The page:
New study explores mentoring in LGBTQ foster youth

Paul, J. C., & Cruys, C. (2024). “We should be treated like we are somebody”: Building supportive relationships with LGBTQ foster youth. Family Relations.

Summarized by Megyn Jasman 


This study explored the experiences and mentoring relationships of LGTBQ foster youth. In particular, it studied how youth’s disclosure of their sexual orientation and gender identity affected the relationship.


Qualitative methods were used to gather insights into the experiences and perspectives of LGBTQ foster youth. 21 youth (17-21 years of age) were interviewed. Participants were asked to share their views on the supportiveness of their relationships with mentors, along with factors influencing these dynamics.


  • The findings reveal that while many LGBTQ youth reported supportive relationships with mentors, significant proportions also experienced a lack of support or conflict in these connections.
  • Interestingly, the transitional living staff emerged as the most supportive, while foster and group home adult caregivers were often perceived as providing the least support.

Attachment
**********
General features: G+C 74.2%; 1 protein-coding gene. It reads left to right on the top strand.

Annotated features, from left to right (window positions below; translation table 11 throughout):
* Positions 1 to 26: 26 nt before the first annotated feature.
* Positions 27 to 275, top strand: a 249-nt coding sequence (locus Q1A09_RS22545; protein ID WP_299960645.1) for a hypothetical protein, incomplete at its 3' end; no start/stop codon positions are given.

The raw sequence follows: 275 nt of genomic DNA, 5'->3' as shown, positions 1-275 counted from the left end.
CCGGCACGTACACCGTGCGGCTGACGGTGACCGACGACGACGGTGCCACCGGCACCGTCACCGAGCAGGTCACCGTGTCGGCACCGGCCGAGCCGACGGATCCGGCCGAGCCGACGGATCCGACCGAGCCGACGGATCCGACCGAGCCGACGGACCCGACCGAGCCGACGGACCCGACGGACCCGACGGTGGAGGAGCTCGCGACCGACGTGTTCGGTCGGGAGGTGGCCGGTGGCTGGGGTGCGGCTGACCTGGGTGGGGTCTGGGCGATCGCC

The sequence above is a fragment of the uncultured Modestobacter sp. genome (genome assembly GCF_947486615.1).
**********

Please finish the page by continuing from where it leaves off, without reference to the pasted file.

• Facilitators to supportive relationships included empathy, kindness, affirmation of identity, and shared characteristics or experiences.
  • Conversely, barriers included discrimination, mistreatment, and a lack of knowledge about LGBTQ issues among mentors.

Implications for Mentoring:

The study underscores the importance of training and strategies to enhance supportive relationships between LGBTQ foster youth and mentors. Recommendations include providing training that fosters empathy, respect, and knowledge about LGBTQ issues among mentors, as well as implementing inclusive practices and policies within child welfare organizations.

Fortunately, there are a growing number of resources that can provide such training (see resources from Christian Rummell).